What a sh*tshow the next few weeks are going to be. If the FBI feels obliged to respond to the memo publicly, in a test of credibility with the Republicans on the House Intelligence Committee, before it’s even been released then a waterfall of leaks from both sides is on the way. The NYT and WaPo will be publishing daily scoops about the original FISA warrant targeting Carter Page and allegations about federal agents and Republican pols lying shamelessly to cover their asses over various improprieties well into March.

I don’t know how Chris Wray’s going to do his job. Trump will freak out once “his” FBI starts trying to undercut the conclusions in the Nunes memo, especially once the leaks start. He’ll demand that Wray find and fire the leakers and get the Bureau to back off just as he demanded that Jeff Sessions get the DOJ to back off on Russiagate. Wray will *probably* refuse, driving Trump even crazier. The guy he handpicked to replace the disloyal James Comey is also disloyal? Prepare for some zesty early-morning presidential tweets about the “leightweight chocker” heading up the FBI.

But if Wray’s thinking of quitting, he’ll run into the same problem Trump’s other appointees have: If you care about the institution you serve, how do you know if you quit that your replacement won’t be much less ethical than you are? Especially right now, with critics worried that the Nunes memo is a ploy aimed at letting Trump purge DOJ leaders and appoint cronies in their stead. Getting dumped on publicly and privately by the president is practically part of the job description for a Justice Department leadership role nowadays, so Wray can’t claim he didn’t know what he was signing up for. He could embarrass Trump by quitting and earn some parting gratitude from FBI employees for defending their integrity, but in the end that’ll give Trump exactly what he wants — the opportunity to appoint a loyalist. He won’t quit. I think.

As for the legal nuts and bolts of the PR war to come, read this interesting backgrounder from law prof Orin Kerr on one of the central questions presented by the memo. If law enforcement develops a credible lead based on information from a highly biased source — like, say, a paid oppo researcher — is it a problem legally if they fail to disclose that fact to a judge when seeking a warrant? According to Kerr, who looked at the case law, not really:

In #ReleaseTheMemo circles, any possible link between the Steele dosssier and the Clinton campaign is like an atomic bomb. It completely annihilates any possible credibility the Steele dossier may have, leaving the exposed words of the dossier behind like the haunting shadows of the Hiroshima blast.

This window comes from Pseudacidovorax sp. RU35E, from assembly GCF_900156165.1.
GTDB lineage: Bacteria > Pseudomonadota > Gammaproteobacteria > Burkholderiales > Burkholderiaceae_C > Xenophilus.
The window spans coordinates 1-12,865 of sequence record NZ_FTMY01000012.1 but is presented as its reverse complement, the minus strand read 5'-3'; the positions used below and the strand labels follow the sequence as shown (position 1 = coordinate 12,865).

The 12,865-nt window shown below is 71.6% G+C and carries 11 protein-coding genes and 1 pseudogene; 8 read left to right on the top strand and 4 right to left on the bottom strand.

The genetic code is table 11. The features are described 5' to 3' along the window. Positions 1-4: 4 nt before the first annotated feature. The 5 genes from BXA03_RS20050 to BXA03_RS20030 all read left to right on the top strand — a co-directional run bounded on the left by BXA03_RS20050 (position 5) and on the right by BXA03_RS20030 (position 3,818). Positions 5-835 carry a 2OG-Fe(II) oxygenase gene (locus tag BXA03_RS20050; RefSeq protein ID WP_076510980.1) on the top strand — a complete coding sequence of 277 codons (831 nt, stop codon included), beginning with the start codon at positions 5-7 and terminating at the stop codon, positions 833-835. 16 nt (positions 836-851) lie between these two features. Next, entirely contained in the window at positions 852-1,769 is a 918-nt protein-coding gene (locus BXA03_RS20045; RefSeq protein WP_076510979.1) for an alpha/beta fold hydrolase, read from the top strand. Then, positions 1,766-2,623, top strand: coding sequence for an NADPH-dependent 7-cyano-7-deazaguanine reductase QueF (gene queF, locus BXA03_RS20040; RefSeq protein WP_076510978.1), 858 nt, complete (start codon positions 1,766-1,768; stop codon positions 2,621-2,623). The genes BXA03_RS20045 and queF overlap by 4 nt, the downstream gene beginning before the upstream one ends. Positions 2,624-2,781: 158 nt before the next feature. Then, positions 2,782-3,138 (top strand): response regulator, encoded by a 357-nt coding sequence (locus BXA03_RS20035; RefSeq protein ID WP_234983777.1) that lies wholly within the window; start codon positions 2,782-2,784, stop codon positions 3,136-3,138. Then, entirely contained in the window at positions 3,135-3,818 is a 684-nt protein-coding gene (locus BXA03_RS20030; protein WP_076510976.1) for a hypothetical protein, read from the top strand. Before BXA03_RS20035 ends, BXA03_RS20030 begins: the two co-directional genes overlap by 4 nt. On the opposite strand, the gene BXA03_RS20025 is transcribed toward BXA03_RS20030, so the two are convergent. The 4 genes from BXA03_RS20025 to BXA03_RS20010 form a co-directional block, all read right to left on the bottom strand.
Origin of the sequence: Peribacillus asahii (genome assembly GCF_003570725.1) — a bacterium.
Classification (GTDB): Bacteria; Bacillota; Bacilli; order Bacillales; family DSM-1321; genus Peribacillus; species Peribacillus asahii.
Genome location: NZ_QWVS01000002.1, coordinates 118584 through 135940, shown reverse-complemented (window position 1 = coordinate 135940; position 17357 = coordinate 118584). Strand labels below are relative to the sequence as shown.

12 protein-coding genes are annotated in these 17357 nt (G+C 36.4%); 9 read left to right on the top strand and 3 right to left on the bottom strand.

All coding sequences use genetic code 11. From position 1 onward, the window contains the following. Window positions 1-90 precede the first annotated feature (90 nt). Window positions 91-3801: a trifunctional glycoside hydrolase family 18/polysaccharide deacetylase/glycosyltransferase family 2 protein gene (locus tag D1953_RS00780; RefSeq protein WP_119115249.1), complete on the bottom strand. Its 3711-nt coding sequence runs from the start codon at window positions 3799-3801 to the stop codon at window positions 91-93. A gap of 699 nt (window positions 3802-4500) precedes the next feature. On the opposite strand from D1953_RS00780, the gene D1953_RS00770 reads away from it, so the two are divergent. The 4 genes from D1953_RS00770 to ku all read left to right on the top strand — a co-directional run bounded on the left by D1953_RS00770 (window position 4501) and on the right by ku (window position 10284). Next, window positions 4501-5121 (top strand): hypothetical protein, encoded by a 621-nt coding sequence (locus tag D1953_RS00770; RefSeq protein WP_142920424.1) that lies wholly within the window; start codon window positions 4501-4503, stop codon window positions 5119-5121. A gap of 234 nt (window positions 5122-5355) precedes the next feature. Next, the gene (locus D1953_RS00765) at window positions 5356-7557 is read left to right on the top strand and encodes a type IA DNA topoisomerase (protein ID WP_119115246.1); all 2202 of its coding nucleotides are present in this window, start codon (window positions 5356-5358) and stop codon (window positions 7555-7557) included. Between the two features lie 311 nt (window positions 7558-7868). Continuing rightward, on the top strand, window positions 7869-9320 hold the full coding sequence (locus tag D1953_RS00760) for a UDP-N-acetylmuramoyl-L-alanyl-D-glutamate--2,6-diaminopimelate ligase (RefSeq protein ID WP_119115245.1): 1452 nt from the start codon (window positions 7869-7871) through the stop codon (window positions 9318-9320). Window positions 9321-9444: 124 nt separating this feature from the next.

But that’s not how actual law works. In the world of actual law, there needs to be a good reason for the judge to think, once informed of the claim of bias, that the informant was just totally making it up. As United States v. Strifler shows, that isn’t necessarily the case even if the government paid the informant to talk and guaranteed that they would get out of jail if they did. Nor is it necessarily the case just because the informant is in personal feud with the suspect. What matters is whether, based on the totality of the circumstances, the information came from a credible source.

That’s a problem for #ReleaseTheMemo, I think. To my knowledge, Steele was not some random person motivated by an ongoing personal feud against Trump or Carter Page. To my knowledge, he was not a drug dealer facing criminal charges who was promised freedom if he could come up with something for the government’s FISA application. Instead, Steele was a former MI6 intelligence officer and Russia expert. He was hired to do opposition research because of his professional reputation, expertise and contacts. And his work was apparently taken pretty seriously by United States intelligence agencies. Of course, that doesn’t mean that what’s in the dossier is true. Maybe the key allegations are totally wrong. But if you’re trying to argue that Steele’s funding sources ruin the credibility of his research, his professional training and background make that an uphill battle.

Remember, it’s a low bar for a FISA warrant to begin with, particularly for a “problematic” target like Carter Page. If the Steele dossier was the *only* thing the FISA Court had to go on, maybe the feds shouldn’t have cleared that bar. But if they have Steele plus their own independently developed evidence? This is what the FBI statement is alluding to, I think, when it mentions “material omissions.” Nunes’s memo is going to claim that the Steele dossier was part of the FISA application, which is probably true. But, says the FBI, what about the other parts? This is why we need the underlying intelligence too.